After painful market reforms and austerity under their belts, the poorer ex-communist nations of the Eurozone have little sympathy for Greece's latest debt woes - with some even insisting the bloc could survive a "Grexit".
Estonia, Latvia, Lithuania and Slovakia maintain that Greece should stick to the austerity measures laid out in its massive 240 billion euro ($273 billion) bailout.
The four nations had to impose their own difficult reforms to shake off communist-era economies and crippling recessions and think Greece should bite the bullet and overhaul its economy.
"In Latvia we went off the rails too, but we knew what we had to do to get back on track. We learned our lesson - why can't the Greeks learn the same lesson?" Latvian pensioner Maiga Majore, 71, told AFP.
"Of course I feel sorry for pensioners and people without jobs. But my pension is 270 euros a month. How much do they get? More I bet."
At a last-ditch meeting on Friday, Europe gave Athens some breathing room to present alternative reforms in a bid to save its crucial financial lifeline.
But the new leftist Greek government, which came to power last month pledging to end deeply unpopular austerity measures, was given just two days to submit proposals that will satisfy its sceptical Eurozone peers led by paymaster Germany.
Former Lithuanian prime minister Andrius Kubilius points out that he accepted a 25 per cent salary cut as premier in 2009 while overseeing an austerity drive during the global financial crisis.
"Austerity policy was the only real cure for us, and I see no reason why Greece should think that it wouldn't work for them too," he told AFP.
Too poor to pay
Slovakia argues that it is too poor to pay for the mistakes of richer members of the Eurozone, which the east European country of 5.4 million people joined in 2009.
A piece of sarcasm popular on Slovak social media sums up the frustration with Greece: "Adopt a Greek for 500 euros. He'll do everything you don't have the time for: sleep until noon, drink coffee, take a siesta and in the evening he will even go to the bar for you. At last, you'll have the time to work two jobs."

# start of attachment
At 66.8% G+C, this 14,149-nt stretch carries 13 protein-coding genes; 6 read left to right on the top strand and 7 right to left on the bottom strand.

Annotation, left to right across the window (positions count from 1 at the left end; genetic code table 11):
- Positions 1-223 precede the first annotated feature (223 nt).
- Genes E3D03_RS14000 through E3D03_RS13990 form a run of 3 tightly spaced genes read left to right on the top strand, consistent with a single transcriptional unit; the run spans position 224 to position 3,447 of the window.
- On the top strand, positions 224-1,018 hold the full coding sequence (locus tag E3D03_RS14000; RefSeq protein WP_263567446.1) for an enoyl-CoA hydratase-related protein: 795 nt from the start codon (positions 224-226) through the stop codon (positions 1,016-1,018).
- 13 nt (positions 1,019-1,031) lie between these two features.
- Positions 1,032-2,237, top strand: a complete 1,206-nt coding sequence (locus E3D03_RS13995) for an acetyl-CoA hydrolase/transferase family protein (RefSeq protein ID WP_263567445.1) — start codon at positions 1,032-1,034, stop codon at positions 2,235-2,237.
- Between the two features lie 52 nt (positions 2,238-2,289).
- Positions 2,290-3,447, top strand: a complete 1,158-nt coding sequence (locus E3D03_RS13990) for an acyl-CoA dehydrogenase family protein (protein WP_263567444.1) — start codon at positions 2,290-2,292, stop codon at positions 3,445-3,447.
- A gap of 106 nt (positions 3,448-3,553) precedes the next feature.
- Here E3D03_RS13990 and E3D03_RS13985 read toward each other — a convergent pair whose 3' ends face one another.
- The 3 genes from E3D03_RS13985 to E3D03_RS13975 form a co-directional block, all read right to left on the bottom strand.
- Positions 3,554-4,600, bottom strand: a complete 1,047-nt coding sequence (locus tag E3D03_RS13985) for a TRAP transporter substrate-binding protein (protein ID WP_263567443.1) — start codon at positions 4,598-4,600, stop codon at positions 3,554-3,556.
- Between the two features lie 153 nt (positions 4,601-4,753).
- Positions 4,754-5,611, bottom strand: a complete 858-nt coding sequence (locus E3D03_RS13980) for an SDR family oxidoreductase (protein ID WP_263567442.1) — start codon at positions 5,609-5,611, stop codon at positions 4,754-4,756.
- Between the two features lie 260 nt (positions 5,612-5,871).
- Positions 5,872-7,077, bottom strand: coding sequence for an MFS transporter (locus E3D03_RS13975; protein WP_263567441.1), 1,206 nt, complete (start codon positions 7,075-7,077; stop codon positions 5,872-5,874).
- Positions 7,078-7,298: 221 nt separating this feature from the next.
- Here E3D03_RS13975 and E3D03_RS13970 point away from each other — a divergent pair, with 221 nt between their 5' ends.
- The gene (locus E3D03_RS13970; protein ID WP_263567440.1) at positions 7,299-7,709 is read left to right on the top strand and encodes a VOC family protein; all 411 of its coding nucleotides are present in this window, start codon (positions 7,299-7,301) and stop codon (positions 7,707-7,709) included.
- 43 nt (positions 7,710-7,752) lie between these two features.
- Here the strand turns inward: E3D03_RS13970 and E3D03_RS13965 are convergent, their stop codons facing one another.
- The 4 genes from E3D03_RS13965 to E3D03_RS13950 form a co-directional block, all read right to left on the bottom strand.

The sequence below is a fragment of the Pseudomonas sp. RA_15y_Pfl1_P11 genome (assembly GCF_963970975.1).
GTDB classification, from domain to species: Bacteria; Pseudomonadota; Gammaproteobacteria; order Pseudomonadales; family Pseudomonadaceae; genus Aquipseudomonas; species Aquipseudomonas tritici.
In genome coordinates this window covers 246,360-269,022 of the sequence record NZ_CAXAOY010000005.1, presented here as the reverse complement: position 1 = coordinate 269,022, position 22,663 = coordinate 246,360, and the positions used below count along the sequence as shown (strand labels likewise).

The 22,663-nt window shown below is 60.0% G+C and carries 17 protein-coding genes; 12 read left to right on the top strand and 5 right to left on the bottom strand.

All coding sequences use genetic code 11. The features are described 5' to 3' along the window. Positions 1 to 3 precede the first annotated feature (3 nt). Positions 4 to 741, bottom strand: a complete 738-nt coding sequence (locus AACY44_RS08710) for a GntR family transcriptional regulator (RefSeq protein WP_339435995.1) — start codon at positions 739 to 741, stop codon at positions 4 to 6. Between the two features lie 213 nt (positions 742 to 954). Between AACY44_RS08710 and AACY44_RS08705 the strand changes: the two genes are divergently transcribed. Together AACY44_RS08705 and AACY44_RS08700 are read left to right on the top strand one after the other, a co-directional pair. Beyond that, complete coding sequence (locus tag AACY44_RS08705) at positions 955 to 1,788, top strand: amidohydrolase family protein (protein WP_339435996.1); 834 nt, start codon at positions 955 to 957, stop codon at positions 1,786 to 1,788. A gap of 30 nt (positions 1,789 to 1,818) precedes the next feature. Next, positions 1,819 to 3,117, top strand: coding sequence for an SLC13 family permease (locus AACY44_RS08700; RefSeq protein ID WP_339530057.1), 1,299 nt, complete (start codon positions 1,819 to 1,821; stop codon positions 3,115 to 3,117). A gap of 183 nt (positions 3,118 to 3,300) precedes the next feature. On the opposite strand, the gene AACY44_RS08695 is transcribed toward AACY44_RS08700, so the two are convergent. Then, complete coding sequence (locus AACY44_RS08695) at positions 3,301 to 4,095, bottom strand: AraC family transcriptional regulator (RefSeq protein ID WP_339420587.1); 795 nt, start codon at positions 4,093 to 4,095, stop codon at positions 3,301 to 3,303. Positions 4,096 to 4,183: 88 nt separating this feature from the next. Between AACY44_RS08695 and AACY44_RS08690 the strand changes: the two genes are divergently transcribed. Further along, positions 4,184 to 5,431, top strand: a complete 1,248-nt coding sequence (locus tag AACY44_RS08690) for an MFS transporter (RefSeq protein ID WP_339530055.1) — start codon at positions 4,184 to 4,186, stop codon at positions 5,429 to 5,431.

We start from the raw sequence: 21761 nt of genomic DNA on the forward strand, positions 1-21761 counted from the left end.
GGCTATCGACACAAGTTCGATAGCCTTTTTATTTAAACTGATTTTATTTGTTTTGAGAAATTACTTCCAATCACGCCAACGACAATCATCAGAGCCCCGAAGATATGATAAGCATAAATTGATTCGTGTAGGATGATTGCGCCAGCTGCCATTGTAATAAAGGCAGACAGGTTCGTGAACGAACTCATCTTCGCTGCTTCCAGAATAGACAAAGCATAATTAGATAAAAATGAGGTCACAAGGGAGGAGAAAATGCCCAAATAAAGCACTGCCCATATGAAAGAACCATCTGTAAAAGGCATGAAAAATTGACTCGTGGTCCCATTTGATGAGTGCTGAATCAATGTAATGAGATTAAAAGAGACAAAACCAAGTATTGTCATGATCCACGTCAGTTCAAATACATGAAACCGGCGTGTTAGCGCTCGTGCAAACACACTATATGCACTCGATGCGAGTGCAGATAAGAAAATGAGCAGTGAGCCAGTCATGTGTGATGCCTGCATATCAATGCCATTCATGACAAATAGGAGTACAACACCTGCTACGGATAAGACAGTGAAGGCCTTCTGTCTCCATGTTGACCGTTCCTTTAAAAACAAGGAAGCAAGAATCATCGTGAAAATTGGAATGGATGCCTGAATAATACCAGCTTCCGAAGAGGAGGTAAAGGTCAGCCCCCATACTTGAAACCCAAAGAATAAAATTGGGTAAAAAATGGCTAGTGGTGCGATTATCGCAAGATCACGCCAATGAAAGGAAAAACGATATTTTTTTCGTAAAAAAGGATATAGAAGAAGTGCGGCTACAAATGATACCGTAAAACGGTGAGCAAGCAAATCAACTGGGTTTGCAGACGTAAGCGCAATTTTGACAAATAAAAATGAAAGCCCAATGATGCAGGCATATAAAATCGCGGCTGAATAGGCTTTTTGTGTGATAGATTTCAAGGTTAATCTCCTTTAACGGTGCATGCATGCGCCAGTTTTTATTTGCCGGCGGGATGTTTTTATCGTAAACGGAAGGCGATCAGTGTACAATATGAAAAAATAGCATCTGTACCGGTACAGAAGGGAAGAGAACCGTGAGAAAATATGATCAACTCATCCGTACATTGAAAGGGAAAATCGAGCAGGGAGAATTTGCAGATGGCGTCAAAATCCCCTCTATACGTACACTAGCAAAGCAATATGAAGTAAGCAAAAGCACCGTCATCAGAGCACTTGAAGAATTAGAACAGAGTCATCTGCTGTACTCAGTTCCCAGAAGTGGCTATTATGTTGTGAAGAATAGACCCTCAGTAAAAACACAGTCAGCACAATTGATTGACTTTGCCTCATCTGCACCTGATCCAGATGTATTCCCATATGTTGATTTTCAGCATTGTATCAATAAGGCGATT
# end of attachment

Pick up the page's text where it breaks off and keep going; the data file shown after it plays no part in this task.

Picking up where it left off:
"I definitely wouldn't give Greece another penny," said another user in the same forum.
Slovakia's leftist Prime Minister Robert Fico agrees. "This is a red line for us. It would be impossible to explain to the public that 'poor' Slovakia . . . should compensate Greece," he told the Financial Times before Friday's last-minute agreement in Brussels.
Both Slovakia and Estonia said this week that they were unfazed by the possibility of Greece exiting the euro since mechanisms for financial stability were set up in recent years that could ensure the bloc's survival.
The Eurozone's smallest member since 2011, Estonia approved an initial Greek bailout but has insisted that all Eurozone members adopt its trademark hardline fiscal discipline.
'Other nations suffer too'
In Tallinn there is little support for Greece's aversion to austerity.
"If we owed so much money to others and had received so much from them, we would keep quiet and try to be as polite as possible... to ensure a best possible solution," Estonian liberal MEP Kaja Kallas said this week.
"Their (Greece's) stance is that you owe us, our people are suffering, you have done us injustice. They ignore the fact that other nations suffer too."
All three ex-Soviet-ruled Baltic states implemented drastic austerity measures to recover from deep recessions triggered by the 2008-9 global financial crisis, paving the way to Eurozone entry and stable economic growth, now around three per cent in the region.
Latvia and Lithuania are the Eurozone's newest members, having joined in 2014 and 2015 respectively, and were not part of the initial Greece bailout decision.
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